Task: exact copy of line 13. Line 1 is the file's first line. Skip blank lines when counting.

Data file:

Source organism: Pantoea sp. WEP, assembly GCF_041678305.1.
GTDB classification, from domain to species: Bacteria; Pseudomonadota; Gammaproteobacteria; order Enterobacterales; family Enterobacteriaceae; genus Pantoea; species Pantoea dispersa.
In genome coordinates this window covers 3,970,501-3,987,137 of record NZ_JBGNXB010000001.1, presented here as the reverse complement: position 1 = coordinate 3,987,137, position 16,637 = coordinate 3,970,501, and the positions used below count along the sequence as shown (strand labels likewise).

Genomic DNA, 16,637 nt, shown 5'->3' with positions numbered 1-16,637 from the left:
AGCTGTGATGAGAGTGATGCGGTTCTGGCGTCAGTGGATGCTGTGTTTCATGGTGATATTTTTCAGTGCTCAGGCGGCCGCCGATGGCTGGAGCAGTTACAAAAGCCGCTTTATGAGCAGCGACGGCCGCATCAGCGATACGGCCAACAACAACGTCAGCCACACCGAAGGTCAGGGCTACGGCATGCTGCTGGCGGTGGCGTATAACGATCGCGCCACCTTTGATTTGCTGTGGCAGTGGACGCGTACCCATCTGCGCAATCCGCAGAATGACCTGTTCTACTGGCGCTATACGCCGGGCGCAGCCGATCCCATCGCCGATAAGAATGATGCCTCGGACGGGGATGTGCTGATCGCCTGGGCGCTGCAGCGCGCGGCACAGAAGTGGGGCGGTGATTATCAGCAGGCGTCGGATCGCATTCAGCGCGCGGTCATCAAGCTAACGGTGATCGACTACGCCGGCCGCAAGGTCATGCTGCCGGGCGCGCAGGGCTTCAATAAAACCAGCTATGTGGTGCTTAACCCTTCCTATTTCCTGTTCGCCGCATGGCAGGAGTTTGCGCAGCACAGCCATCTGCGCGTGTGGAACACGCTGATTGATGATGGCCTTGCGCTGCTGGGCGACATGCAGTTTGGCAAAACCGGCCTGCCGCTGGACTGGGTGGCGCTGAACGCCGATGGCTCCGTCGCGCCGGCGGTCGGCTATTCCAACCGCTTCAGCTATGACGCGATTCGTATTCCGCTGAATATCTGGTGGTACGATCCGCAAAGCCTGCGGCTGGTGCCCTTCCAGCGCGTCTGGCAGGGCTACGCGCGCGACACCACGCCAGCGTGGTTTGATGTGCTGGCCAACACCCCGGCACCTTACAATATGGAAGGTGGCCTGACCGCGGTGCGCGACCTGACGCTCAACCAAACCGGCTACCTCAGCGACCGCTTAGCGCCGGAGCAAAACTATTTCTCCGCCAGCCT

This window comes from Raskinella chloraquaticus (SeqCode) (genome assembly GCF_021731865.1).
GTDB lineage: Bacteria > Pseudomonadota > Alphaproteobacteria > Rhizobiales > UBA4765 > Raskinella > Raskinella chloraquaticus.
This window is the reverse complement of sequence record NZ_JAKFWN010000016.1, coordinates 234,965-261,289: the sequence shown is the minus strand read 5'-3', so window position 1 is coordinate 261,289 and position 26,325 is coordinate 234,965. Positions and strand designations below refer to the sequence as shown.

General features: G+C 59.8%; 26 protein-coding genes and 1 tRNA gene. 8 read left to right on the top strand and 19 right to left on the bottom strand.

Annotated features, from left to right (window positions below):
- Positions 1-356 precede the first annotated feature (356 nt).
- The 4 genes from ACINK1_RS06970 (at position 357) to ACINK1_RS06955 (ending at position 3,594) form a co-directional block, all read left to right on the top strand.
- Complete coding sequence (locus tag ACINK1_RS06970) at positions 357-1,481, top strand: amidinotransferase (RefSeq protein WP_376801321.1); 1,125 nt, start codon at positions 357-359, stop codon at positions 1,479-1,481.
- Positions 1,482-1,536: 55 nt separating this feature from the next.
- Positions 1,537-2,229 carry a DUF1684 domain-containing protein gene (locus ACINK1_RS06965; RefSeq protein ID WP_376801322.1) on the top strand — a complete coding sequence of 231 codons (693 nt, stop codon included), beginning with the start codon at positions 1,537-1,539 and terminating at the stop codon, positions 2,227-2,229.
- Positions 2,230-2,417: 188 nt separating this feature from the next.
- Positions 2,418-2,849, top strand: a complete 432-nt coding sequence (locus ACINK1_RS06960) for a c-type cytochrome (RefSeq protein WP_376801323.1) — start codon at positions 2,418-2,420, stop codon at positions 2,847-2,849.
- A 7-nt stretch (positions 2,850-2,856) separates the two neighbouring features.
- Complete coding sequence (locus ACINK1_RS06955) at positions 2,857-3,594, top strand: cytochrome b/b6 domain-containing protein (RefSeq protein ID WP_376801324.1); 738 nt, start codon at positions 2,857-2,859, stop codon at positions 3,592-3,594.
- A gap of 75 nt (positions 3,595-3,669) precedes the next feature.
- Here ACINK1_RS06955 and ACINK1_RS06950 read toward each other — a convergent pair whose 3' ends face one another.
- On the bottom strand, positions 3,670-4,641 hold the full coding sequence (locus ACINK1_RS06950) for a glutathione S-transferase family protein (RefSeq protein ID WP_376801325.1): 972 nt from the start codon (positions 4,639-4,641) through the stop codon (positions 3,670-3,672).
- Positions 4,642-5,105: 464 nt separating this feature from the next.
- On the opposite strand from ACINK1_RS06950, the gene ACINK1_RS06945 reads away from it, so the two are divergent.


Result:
- Complete coding sequence (locus tag ACINK1_RS06970) at positions 357-1,481, top strand: amidinotransferase (RefSeq protein WP_376801321.1); 1,125 nt, start codon at positions 357-359, stop codon at positions 1,479-1,481.